Thinking about location - Fulton street is a central place for people in finance, plus it has one of the best ROIs in terms of cost per exposure in New York. So we thought this would be a good place to reach the target demographic."
5. What was the creative process like?
"We wanted to showcase some technologies that are currently emerging but feel futuristic. These ended up being a hoverboard, a flying car, some augmented reality glasses, a drone and crypto. All of these technologies exist but we’re not sure exactly what they will look like or be used for. So to fit with the theme, the visuals needed to show these technologies being used in a normal way, but in the future.
For example, rather than the drone having a camera - something that you may see today - we had the drone delivering pizza. There is a real possibility that drones will be the main way pizzas are delivered - we wanted the readers to think about this. There is a talented designer on the team called Dmitry, who did a great job bringing the illustrations to life. Peter, the Head of Product, lead the creative direction and ensured the campaign stood out.
To really illustrate the “crazy” theme, we decided to base the copy on stories related to businesses that are now mainstream but were written off before. For example, we talked about selfie apps that are now popular but wouldn’t have been a long time ago."
6. Why did you decide to run subway ads? Why now?
"We wanted to reach an audience that is in the target demographic but are harder to reach online. In particular, people who are interested in investing but never thought about startup investing before. This is because they didn’t think they could invest in startups. So we wanted to make them aware of Republic and how easy it is to invest in startups these days. The plan is to get millions investing in startups so reaching a mainstream audience was important. We wanted to test our hypotheses around OOH ads and it felt like this was the right time."
7. What is the hardest part about putting together a NYC subway campaign?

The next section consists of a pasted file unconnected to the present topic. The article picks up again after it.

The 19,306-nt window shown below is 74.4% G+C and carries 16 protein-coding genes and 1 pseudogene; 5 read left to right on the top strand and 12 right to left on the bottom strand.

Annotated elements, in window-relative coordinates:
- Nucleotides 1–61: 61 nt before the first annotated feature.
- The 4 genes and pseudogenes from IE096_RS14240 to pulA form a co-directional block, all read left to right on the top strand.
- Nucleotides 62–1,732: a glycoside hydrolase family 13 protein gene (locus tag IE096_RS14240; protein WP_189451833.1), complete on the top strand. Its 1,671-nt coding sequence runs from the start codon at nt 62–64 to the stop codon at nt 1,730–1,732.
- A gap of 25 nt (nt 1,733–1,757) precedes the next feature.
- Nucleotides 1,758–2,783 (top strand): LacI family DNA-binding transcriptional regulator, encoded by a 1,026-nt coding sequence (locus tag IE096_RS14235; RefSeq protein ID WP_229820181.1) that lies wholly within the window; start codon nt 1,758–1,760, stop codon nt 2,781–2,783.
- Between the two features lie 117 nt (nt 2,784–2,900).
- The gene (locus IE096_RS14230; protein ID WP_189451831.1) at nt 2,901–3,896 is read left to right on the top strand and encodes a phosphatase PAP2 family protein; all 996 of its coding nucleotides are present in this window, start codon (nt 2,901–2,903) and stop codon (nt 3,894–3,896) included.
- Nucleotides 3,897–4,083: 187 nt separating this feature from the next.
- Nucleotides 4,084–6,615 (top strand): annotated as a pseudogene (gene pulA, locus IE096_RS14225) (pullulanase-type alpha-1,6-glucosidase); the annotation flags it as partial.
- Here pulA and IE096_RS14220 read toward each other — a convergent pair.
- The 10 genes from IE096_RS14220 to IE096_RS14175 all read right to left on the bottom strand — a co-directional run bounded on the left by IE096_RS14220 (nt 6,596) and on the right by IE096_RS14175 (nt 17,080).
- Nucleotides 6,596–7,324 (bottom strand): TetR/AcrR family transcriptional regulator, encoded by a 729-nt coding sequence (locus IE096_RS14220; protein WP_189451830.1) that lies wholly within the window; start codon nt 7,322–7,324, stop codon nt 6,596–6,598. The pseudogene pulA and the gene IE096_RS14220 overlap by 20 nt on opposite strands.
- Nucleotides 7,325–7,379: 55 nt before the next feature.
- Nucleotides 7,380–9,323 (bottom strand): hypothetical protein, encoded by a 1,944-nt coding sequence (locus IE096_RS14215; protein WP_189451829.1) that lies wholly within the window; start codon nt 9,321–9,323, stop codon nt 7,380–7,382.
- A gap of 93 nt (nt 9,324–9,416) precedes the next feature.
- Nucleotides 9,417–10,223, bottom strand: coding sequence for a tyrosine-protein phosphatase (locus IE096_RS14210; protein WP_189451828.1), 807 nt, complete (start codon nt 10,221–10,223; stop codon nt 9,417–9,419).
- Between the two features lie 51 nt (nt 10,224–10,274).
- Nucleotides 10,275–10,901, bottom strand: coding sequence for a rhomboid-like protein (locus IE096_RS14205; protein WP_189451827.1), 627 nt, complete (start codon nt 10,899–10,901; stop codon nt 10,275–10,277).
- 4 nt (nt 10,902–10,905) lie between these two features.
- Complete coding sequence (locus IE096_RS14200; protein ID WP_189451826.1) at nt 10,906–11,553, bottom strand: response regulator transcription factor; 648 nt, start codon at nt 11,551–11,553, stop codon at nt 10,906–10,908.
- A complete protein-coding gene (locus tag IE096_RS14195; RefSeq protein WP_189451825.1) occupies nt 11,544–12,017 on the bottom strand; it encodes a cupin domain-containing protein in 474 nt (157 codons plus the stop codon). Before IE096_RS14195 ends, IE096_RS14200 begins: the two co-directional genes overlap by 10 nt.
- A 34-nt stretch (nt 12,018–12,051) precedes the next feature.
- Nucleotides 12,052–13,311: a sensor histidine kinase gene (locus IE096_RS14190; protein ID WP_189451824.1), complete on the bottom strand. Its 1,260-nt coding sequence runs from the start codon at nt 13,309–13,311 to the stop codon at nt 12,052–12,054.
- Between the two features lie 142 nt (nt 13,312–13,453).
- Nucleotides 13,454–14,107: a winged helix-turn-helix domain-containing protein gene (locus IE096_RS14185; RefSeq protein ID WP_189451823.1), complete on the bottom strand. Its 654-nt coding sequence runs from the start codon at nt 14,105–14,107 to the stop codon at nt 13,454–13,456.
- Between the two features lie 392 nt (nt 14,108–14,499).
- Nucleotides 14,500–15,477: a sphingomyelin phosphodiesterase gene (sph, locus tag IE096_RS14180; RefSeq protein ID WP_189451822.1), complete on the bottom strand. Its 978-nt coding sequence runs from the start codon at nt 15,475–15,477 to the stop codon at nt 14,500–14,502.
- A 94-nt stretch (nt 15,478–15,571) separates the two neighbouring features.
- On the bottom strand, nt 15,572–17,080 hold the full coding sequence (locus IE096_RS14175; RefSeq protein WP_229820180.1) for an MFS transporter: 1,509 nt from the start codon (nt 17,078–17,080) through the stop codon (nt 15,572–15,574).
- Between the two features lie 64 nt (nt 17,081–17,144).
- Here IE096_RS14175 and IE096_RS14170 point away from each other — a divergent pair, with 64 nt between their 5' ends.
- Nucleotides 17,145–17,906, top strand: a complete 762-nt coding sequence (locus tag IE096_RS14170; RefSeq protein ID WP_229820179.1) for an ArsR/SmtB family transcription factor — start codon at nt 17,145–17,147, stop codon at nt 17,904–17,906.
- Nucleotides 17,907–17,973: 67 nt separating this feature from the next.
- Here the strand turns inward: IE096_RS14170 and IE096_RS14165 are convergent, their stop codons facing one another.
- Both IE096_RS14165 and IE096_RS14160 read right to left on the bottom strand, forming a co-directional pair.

"Managing the logistics and ensuring the messaging and creative came out right. Unlike digital where you can allow a reader of your ad to do further research there and then, on the subway the ad needs to tell the entire story. It was similar to other creative projects run by the team on a regular basis, just on a much larger scale. Also, as bright colours were used on the creative, ensuring that the designs came out with the right coloring was a challenge."
“Subway ads help to legitimize a digital startup as
they ‘exist’ in the real world and aren’t just a website or app.”
8. Why do you think NYC subway ads are becoming so popular for tech startups?
"It’s another way to reach an audience that may have become tired of digital ads. There’s less distractions - no ad blockers or other tabs to think about. So readers of your ad are more likely to engage and take in the message. In some way, it helps to legitimize a digital startup as they ‘exist’ in the real world and aren’t just a website or app.
Finally, startups are always looking for places to market where their competitors aren’t. Most startups are marketing on Facebook, few are on the Subway. So there’s less competition offline."
9. At what stage should a tech startup consider investing in OOH ads?
"Once there is some form of product / market fit. OOH is a large part about branding and long-term relationships being built with customers. If you don’t know who your customers are or if they actually want your product, it would be unwise to do campaigns like these."
10. What advice do you have for tech startups considering subway ads?
"There's still much learning to do around the subway ads and how they can be optimized for greater performance. So the advice would be to treat it as an experiment that can be improved and not done again if it doesn’t work. Be bold with your messaging - boring advertising doesn’t appeal."
Tips For Tech Startups Considering an OOH NYC Subway Ad Campaign
If you are a NYC tech startup you’ve probably wondered if it’s time for your company to do your very own takeover campaign. Like Theo mentioned, a subway ad that your customers can see in ‘real life’ are a great way to help your digital brand feel more real and help customers connect. It’s also a great way to get your brand out in front a large-scale crowd very quickly.
Before doing a campaign, be sure you’ve established solid, simple brand messaging and have a clear idea of who you want to attract and why. NYC subway ads can definitely be a financial risk for tech startups but Republic believes if you know who your customers are and are bold with your messaging, it is a great experiment and a risk worth taking.